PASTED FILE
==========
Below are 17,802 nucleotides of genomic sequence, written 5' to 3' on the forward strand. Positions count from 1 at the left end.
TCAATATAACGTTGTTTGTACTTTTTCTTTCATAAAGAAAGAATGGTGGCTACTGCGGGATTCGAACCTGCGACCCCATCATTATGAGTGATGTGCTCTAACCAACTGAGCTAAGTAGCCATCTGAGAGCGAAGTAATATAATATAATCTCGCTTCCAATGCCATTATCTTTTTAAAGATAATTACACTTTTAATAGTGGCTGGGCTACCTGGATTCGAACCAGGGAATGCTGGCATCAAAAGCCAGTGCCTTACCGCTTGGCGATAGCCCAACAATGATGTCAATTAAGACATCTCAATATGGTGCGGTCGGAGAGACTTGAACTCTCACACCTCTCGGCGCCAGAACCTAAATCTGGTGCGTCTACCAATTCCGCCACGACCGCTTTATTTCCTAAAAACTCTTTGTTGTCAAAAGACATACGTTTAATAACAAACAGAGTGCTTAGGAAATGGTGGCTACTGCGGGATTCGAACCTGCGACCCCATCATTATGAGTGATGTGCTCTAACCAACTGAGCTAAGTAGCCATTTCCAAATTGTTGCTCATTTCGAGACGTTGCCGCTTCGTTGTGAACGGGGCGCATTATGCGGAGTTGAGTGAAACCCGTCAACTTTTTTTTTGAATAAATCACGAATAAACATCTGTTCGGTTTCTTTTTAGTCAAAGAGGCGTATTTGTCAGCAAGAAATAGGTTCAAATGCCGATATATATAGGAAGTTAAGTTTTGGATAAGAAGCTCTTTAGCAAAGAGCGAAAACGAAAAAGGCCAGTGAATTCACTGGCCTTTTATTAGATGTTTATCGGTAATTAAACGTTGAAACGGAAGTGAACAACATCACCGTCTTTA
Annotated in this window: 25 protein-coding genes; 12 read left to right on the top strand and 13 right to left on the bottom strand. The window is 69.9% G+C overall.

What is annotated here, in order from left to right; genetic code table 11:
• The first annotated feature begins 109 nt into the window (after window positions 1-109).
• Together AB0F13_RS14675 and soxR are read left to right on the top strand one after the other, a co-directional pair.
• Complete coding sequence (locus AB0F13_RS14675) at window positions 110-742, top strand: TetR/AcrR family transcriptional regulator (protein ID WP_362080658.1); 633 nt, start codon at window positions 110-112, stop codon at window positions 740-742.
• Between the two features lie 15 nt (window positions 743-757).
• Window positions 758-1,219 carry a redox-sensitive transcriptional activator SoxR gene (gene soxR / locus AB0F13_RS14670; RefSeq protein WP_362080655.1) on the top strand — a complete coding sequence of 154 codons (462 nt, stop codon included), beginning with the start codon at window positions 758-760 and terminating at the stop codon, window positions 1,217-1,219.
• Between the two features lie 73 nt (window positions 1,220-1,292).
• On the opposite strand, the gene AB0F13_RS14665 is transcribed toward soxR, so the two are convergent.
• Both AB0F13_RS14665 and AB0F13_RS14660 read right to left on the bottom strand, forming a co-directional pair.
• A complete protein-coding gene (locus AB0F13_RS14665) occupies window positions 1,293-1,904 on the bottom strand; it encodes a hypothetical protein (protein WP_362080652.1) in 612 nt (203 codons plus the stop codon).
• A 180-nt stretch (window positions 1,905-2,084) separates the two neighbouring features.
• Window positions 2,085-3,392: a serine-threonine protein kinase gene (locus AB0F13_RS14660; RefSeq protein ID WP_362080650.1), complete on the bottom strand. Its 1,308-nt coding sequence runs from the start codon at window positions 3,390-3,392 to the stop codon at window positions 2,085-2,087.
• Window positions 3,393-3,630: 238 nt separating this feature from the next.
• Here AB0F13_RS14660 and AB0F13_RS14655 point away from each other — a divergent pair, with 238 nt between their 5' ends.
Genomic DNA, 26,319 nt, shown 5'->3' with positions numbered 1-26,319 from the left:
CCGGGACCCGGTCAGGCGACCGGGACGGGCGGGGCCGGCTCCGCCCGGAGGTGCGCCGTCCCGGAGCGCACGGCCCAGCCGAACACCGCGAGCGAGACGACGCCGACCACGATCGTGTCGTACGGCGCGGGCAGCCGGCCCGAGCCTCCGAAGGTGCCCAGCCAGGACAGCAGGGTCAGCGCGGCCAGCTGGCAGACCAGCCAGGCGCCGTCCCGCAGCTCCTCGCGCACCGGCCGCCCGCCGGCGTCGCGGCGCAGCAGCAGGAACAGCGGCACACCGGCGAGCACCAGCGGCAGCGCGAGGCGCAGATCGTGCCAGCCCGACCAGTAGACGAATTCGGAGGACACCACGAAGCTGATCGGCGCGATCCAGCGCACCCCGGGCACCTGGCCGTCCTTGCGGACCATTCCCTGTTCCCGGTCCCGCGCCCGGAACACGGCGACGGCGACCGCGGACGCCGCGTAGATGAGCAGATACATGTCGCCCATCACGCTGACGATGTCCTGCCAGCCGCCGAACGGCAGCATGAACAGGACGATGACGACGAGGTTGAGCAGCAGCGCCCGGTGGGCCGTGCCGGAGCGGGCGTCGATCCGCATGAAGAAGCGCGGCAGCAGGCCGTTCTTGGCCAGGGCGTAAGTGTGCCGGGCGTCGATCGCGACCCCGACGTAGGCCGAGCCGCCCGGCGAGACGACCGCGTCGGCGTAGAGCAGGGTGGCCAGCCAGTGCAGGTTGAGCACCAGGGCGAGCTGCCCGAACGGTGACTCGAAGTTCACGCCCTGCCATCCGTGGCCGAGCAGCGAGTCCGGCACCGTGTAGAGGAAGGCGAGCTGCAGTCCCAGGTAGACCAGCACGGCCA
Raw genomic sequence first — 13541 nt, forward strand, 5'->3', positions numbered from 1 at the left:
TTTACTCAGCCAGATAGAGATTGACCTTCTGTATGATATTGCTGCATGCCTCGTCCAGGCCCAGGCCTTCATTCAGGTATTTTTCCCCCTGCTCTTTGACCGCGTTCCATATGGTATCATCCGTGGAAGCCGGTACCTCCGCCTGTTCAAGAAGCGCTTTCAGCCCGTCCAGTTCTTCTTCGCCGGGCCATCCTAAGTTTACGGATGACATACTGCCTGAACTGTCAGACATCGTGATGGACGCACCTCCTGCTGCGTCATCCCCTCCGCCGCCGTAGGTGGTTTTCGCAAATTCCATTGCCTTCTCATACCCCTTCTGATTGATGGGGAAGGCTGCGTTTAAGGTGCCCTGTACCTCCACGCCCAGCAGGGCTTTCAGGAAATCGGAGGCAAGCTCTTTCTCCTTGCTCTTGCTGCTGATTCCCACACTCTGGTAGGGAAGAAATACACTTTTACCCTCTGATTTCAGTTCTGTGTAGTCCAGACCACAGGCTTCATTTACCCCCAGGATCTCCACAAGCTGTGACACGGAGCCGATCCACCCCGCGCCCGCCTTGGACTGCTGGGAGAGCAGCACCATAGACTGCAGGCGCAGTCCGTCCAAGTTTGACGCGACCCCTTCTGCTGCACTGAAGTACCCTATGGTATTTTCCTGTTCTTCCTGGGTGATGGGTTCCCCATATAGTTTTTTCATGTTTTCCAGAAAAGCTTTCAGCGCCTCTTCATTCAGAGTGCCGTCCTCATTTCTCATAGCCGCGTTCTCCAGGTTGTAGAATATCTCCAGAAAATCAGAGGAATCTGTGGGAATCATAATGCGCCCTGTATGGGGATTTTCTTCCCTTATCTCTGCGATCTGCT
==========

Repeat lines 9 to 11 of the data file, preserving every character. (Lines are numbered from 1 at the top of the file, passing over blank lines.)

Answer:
• Window positions 758-1,219 carry a redox-sensitive transcriptional activator SoxR gene (gene soxR / locus AB0F13_RS14670; RefSeq protein WP_362080655.1) on the top strand — a complete coding sequence of 154 codons (462 nt, stop codon included), beginning with the start codon at window positions 758-760 and terminating at the stop codon, window positions 1,217-1,219.
• Between the two features lie 73 nt (window positions 1,220-1,292).
• On the opposite strand, the gene AB0F13_RS14665 is transcribed toward soxR, so the two are convergent.